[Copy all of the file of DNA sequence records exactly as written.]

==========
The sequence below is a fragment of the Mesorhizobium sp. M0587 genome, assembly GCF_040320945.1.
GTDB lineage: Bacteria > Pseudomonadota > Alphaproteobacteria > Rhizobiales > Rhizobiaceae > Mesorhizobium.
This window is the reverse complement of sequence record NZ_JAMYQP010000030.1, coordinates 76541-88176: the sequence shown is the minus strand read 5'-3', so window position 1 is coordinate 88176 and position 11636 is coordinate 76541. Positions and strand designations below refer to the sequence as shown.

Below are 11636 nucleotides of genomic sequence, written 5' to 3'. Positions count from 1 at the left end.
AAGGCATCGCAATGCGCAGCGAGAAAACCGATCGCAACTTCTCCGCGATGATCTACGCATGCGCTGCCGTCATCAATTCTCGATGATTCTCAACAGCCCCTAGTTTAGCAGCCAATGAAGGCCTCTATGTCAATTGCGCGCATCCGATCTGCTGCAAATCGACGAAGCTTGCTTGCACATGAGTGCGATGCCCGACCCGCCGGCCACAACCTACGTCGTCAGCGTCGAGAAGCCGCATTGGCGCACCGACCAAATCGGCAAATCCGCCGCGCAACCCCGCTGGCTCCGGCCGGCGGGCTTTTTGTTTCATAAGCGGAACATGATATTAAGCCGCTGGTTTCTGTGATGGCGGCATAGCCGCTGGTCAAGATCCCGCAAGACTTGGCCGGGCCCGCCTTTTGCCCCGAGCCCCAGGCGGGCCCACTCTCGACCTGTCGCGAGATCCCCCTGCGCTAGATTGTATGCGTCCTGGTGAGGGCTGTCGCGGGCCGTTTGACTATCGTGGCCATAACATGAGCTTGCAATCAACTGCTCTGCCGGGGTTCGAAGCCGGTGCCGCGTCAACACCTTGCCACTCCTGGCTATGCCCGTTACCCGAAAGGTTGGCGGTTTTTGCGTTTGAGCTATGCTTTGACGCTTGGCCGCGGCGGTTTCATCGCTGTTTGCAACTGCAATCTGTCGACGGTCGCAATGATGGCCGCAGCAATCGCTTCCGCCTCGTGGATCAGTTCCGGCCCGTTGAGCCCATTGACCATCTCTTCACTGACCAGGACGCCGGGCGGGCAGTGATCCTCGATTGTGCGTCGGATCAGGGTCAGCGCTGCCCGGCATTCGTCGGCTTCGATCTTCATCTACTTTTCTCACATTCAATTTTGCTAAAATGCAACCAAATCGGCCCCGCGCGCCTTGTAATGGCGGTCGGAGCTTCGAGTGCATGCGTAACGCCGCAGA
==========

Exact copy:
The sequence below is a fragment of the Mesorhizobium sp. M0587 genome, assembly GCF_040320945.1.
GTDB lineage: Bacteria > Pseudomonadota > Alphaproteobacteria > Rhizobiales > Rhizobiaceae > Mesorhizobium.
This window is the reverse complement of sequence record NZ_JAMYQP010000030.1, coordinates 76541-88176: the sequence shown is the minus strand read 5'-3', so window position 1 is coordinate 88176 and position 11636 is coordinate 76541. Positions and strand designations below refer to the sequence as shown.

Below are 11636 nucleotides of genomic sequence, written 5' to 3'. Positions count from 1 at the left end.
AAGGCATCGCAATGCGCAGCGAGAAAACCGATCGCAACTTCTCCGCGATGATCTACGCATGCGCTGCCGTCATCAATTCTCGATGATTCTCAACAGCCCCTAGTTTAGCAGCCAATGAAGGCCTCTATGTCAATTGCGCGCATCCGATCTGCTGCAAATCGACGAAGCTTGCTTGCACATGAGTGCGATGCCCGACCCGCCGGCCACAACCTACGTCGTCAGCGTCGAGAAGCCGCATTGGCGCACCGACCAAATCGGCAAATCCGCCGCGCAACCCCGCTGGCTCCGGCCGGCGGGCTTTTTGTTTCATAAGCGGAACATGATATTAAGCCGCTGGTTTCTGTGATGGCGGCATAGCCGCTGGTCAAGATCCCGCAAGACTTGGCCGGGCCCGCCTTTTGCCCCGAGCCCCAGGCGGGCCCACTCTCGACCTGTCGCGAGATCCCCCTGCGCTAGATTGTATGCGTCCTGGTGAGGGCTGTCGCGGGCCGTTTGACTATCGTGGCCATAACATGAGCTTGCAATCAACTGCTCTGCCGGGGTTCGAAGCCGGTGCCGCGTCAACACCTTGCCACTCCTGGCTATGCCCGTTACCCGAAAGGTTGGCGGTTTTTGCGTTTGAGCTATGCTTTGACGCTTGGCCGCGGCGGTTTCATCGCTGTTTGCAACTGCAATCTGTCGACGGTCGCAATGATGGCCGCAGCAATCGCTTCCGCCTCGTGGATCAGTTCCGGCCCGTTGAGCCCATTGACCATCTCTTCACTGACCAGGACGCCGGGCGGGCAGTGATCCTCGATTGTGCGTCGGATCAGGGTCAGCGCTGCCCGGCATTCGTCGGCTTCGATCTTCATCTACTTTTCTCACATTCAATTTTGCTAAAATGCAACCAAATCGGCCCCGCGCGCCTTGTAATGGCGGTCGGAGCTTCGAGTGCATGCGTAACGCCGCAGA